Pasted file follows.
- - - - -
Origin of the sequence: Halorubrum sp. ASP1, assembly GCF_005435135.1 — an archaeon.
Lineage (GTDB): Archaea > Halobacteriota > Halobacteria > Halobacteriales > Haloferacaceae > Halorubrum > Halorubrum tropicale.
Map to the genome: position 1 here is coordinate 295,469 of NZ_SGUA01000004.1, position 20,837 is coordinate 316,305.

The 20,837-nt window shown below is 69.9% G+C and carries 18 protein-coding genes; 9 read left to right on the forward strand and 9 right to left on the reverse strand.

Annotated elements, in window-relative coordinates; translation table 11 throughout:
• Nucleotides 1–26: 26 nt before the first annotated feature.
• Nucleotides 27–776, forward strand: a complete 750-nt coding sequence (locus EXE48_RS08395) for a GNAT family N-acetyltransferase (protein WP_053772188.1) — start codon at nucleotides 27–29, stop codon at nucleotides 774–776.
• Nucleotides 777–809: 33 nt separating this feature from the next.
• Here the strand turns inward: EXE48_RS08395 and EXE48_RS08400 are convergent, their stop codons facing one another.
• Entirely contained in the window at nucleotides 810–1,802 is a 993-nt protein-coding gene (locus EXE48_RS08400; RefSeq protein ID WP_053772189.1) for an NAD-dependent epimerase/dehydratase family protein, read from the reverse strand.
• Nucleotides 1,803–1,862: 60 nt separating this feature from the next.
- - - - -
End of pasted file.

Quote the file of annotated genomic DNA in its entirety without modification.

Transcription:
Origin of the sequence: Halorubrum sp. ASP1, assembly GCF_005435135.1 — an archaeon.
Lineage (GTDB): Archaea > Halobacteriota > Halobacteria > Halobacteriales > Haloferacaceae > Halorubrum > Halorubrum tropicale.
Map to the genome: position 1 here is coordinate 295,469 of NZ_SGUA01000004.1, position 20,837 is coordinate 316,305.

The 20,837-nt window shown below is 69.9% G+C and carries 18 protein-coding genes; 9 read left to right on the forward strand and 9 right to left on the reverse strand.

Annotated elements, in window-relative coordinates; translation table 11 throughout:
• Nucleotides 1–26: 26 nt before the first annotated feature.
• Nucleotides 27–776, forward strand: a complete 750-nt coding sequence (locus EXE48_RS08395) for a GNAT family N-acetyltransferase (protein WP_053772188.1) — start codon at nucleotides 27–29, stop codon at nucleotides 774–776.
• Nucleotides 777–809: 33 nt separating this feature from the next.
• Here the strand turns inward: EXE48_RS08395 and EXE48_RS08400 are convergent, their stop codons facing one another.
• Entirely contained in the window at nucleotides 810–1,802 is a 993-nt protein-coding gene (locus EXE48_RS08400; RefSeq protein ID WP_053772189.1) for an NAD-dependent epimerase/dehydratase family protein, read from the reverse strand.
• Nucleotides 1,803–1,862: 60 nt separating this feature from the next.